Hong Kong: Asian stocks bounced up on Wednesday from a one-month low hit the previous day while the dollar drifted, with investors bracing for a US Federal Reserve decision and any signs the central bank is worried about the jump in US bond yields.
Improving economy: An investor looks at the stock price monitor at a private securities company in Shanghai on Wednesday. Shanghai’s main index rose 1% to a one-year closing high, led by metal and steel shares. Eugene Hoshiko / AP
Taiwan’s TAIEX index led the gains in Asia, jumping 3% on speculation that the country will sign an agreement with China that could spur investment in its financial industry.
The rise in stocks was limited across the continent before the outcome of the Fed meeting.
The US central bank is widely expected to keep interest rates on hold at a record low and keep its planned debt purchases unchanged. So the focus is on whether it tweaks its statement to rein in a slide in US treasurys that has threatened the economy’s budding recovery.
Benchmark treasury yields surged to an eight-month peak above 4% earlier in the month, pushing up mortgage rates and offsetting the Fed’s efforts to help the economy by buying hefty amounts of government and mortgage-related debt.
Investors have started to question how the Fed will step back from its array of emergency programmes to stem the crisis and whether its quantitative easing will stoke inflation.
“The Fed will likely attempt to assure markets that it will have a credible exit strategy when the time is right,” said analysts at Calyon in a note to clients.
The dollar found its footing after a sharp slide the previous day, the latest volatile move across markets in the last days of the second quarter. Government bonds also have recovered on building doubts about the strength of any economic recovery. Japan’s 10-year government bond yield hit a three-month low.
The MSCI index of Asia-Pacific shares outside Japan climbed around 2%, steadying after hitting a one-month low the previous day.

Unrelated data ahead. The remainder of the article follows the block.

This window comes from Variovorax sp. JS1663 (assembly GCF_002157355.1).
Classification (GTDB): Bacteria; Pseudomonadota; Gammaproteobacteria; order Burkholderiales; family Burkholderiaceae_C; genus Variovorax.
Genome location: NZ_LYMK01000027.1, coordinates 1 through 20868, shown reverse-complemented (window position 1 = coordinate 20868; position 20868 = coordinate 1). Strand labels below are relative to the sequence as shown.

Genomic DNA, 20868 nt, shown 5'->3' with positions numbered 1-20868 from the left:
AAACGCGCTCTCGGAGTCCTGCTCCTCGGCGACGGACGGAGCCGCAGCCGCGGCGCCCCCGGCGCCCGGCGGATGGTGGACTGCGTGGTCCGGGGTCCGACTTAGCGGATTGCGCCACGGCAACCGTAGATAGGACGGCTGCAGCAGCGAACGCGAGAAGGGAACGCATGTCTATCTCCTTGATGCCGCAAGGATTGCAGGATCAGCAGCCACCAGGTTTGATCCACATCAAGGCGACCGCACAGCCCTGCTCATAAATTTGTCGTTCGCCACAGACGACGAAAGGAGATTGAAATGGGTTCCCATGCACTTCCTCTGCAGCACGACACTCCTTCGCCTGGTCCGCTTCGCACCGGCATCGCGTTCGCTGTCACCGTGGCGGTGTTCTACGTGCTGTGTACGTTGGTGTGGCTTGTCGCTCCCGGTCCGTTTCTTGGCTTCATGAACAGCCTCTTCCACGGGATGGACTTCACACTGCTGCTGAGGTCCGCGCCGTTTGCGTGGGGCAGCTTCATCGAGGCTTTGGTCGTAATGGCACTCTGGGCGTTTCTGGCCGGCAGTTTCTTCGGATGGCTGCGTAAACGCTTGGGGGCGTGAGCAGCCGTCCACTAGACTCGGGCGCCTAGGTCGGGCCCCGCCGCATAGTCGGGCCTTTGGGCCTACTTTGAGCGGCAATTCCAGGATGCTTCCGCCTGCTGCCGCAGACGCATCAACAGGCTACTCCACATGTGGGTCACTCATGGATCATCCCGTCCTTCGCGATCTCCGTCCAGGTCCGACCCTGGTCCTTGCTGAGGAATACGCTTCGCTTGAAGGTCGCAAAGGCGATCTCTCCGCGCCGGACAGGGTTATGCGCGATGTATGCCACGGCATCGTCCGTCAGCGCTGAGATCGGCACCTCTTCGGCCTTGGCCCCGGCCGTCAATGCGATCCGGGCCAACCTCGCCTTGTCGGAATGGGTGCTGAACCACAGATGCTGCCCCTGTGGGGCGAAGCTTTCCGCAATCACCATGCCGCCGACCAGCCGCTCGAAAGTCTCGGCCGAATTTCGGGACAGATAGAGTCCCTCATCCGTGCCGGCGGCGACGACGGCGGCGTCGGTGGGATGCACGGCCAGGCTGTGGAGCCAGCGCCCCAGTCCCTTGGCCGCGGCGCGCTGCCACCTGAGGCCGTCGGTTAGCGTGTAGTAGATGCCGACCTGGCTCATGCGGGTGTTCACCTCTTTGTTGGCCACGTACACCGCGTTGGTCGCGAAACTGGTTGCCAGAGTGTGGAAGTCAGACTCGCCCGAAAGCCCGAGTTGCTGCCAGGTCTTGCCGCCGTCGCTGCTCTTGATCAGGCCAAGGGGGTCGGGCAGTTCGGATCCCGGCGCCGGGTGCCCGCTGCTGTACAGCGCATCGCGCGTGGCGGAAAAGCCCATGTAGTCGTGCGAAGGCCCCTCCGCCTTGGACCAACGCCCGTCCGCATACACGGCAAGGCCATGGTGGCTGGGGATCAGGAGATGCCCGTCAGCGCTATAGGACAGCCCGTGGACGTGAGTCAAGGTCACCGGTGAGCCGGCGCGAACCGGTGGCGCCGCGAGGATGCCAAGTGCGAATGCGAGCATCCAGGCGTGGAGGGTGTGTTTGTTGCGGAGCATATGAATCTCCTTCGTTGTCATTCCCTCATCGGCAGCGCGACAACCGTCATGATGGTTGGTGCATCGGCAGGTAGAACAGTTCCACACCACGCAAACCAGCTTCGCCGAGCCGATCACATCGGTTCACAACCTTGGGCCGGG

Financials and technology shares led gains. Taiwan’s Cathay Financial was up 6.9%, while South Korea’s LG Display rose 2.7%.
Japan’s Nikkei average climbed 0.4%, underpinned by a rise in energy shares such as Inpex after a jump in oil prices the previous day.
The market shrugged off Japanese data showing exports tumbled 40.9% in May from a year earlier, underscoring that any recovery in global trade is going to be a slow one.
Hong Kong shares rose 2%, with advancing stocks outnumbering decliners three-to-one, but turnover slid to a one-month low ahead of the Fed outcome.
Shanghai’s main index rose 1% to a one-year closing high, led by metal and steel shares, as more signs pointed to an economic recovery.
Singapore rose 2.4% while Indian and Australian shares made more modest gains.
Crude oil backed down in Asia, slipping below $69 a barrel.
Despite the slight gains in stocks, Japanese government bonds (JGBs) extended their winning streak as portfolio managers have reinvested funds from $105 billion (around Rs5 trillion) of maturing bonds this month, analysts said.
A solid auction of two-year treasurys on Tuesday also helped boost JGBs.
The 10-year JGB yield dropped 2.5 basis points to 1.38%, the lowest since early April. One basis point is one-hundredth of a percentage point.
The yen fell across the board on expectations that the launch of new Japanese mutual funds targeting foreign assets would draw hefty subscriptions from household investors. The dollar was broadly lower on expectations the Fed would emphasize it was in no hurry to raise rates.